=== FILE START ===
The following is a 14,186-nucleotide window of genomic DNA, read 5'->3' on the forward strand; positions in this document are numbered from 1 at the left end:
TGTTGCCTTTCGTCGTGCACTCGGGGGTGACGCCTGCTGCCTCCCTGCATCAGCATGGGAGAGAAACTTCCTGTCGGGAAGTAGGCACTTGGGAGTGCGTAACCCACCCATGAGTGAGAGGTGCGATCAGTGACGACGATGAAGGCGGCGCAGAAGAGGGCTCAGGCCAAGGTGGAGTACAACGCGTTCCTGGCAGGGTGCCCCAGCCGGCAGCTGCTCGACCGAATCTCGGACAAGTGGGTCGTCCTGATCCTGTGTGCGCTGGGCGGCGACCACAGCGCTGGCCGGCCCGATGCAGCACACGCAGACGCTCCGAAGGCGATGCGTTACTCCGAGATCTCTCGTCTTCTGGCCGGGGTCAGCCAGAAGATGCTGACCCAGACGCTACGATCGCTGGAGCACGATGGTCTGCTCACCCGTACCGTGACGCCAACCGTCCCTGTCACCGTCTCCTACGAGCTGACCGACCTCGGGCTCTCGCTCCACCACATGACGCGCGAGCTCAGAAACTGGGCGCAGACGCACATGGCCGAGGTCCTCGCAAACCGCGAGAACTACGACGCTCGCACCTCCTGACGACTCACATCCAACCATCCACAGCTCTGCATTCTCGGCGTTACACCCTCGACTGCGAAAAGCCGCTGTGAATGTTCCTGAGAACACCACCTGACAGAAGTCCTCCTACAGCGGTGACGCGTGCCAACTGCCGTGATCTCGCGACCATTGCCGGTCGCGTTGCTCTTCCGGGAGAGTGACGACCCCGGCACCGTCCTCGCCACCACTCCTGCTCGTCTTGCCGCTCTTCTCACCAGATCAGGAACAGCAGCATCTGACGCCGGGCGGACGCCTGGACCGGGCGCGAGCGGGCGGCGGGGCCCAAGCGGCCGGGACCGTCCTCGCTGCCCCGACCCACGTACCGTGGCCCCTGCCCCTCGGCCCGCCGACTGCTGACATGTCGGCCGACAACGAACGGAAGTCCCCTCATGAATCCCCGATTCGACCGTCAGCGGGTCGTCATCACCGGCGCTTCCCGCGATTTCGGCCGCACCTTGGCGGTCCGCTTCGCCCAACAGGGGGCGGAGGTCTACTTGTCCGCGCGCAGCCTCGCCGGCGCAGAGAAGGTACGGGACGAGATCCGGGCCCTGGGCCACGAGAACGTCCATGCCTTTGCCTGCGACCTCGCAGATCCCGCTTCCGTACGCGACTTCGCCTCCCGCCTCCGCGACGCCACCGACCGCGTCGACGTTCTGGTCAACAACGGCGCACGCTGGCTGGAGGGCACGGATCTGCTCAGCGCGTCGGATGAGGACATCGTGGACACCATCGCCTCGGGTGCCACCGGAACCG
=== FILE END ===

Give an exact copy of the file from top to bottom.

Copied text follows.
The following is a 14,186-nucleotide window of genomic DNA, read 5'->3' on the forward strand; positions in this document are numbered from 1 at the left end:
TGTTGCCTTTCGTCGTGCACTCGGGGGTGACGCCTGCTGCCTCCCTGCATCAGCATGGGAGAGAAACTTCCTGTCGGGAAGTAGGCACTTGGGAGTGCGTAACCCACCCATGAGTGAGAGGTGCGATCAGTGACGACGATGAAGGCGGCGCAGAAGAGGGCTCAGGCCAAGGTGGAGTACAACGCGTTCCTGGCAGGGTGCCCCAGCCGGCAGCTGCTCGACCGAATCTCGGACAAGTGGGTCGTCCTGATCCTGTGTGCGCTGGGCGGCGACCACAGCGCTGGCCGGCCCGATGCAGCACACGCAGACGCTCCGAAGGCGATGCGTTACTCCGAGATCTCTCGTCTTCTGGCCGGGGTCAGCCAGAAGATGCTGACCCAGACGCTACGATCGCTGGAGCACGATGGTCTGCTCACCCGTACCGTGACGCCAACCGTCCCTGTCACCGTCTCCTACGAGCTGACCGACCTCGGGCTCTCGCTCCACCACATGACGCGCGAGCTCAGAAACTGGGCGCAGACGCACATGGCCGAGGTCCTCGCAAACCGCGAGAACTACGACGCTCGCACCTCCTGACGACTCACATCCAACCATCCACAGCTCTGCATTCTCGGCGTTACACCCTCGACTGCGAAAAGCCGCTGTGAATGTTCCTGAGAACACCACCTGACAGAAGTCCTCCTACAGCGGTGACGCGTGCCAACTGCCGTGATCTCGCGACCATTGCCGGTCGCGTTGCTCTTCCGGGAGAGTGACGACCCCGGCACCGTCCTCGCCACCACTCCTGCTCGTCTTGCCGCTCTTCTCACCAGATCAGGAACAGCAGCATCTGACGCCGGGCGGACGCCTGGACCGGGCGCGAGCGGGCGGCGGGGCCCAAGCGGCCGGGACCGTCCTCGCTGCCCCGACCCACGTACCGTGGCCCCTGCCCCTCGGCCCGCCGACTGCTGACATGTCGGCCGACAACGAACGGAAGTCCCCTCATGAATCCCCGATTCGACCGTCAGCGGGTCGTCATCACCGGCGCTTCCCGCGATTTCGGCCGCACCTTGGCGGTCCGCTTCGCCCAACAGGGGGCGGAGGTCTACTTGTCCGCGCGCAGCCTCGCCGGCGCAGAGAAGGTACGGGACGAGATCCGGGCCCTGGGCCACGAGAACGTCCATGCCTTTGCCTGCGACCTCGCAGATCCCGCTTCCGTACGCGACTTCGCCTCCCGCCTCCGCGACGCCACCGACCGCGTCGACGTTCTGGTCAACAACGGCGCACGCTGGCTGGAGGGCACGGATCTGCTCAGCGCGTCGGATGAGGACATCGTGGACACCATCGCCTCGGGTGCCACCGGAACCG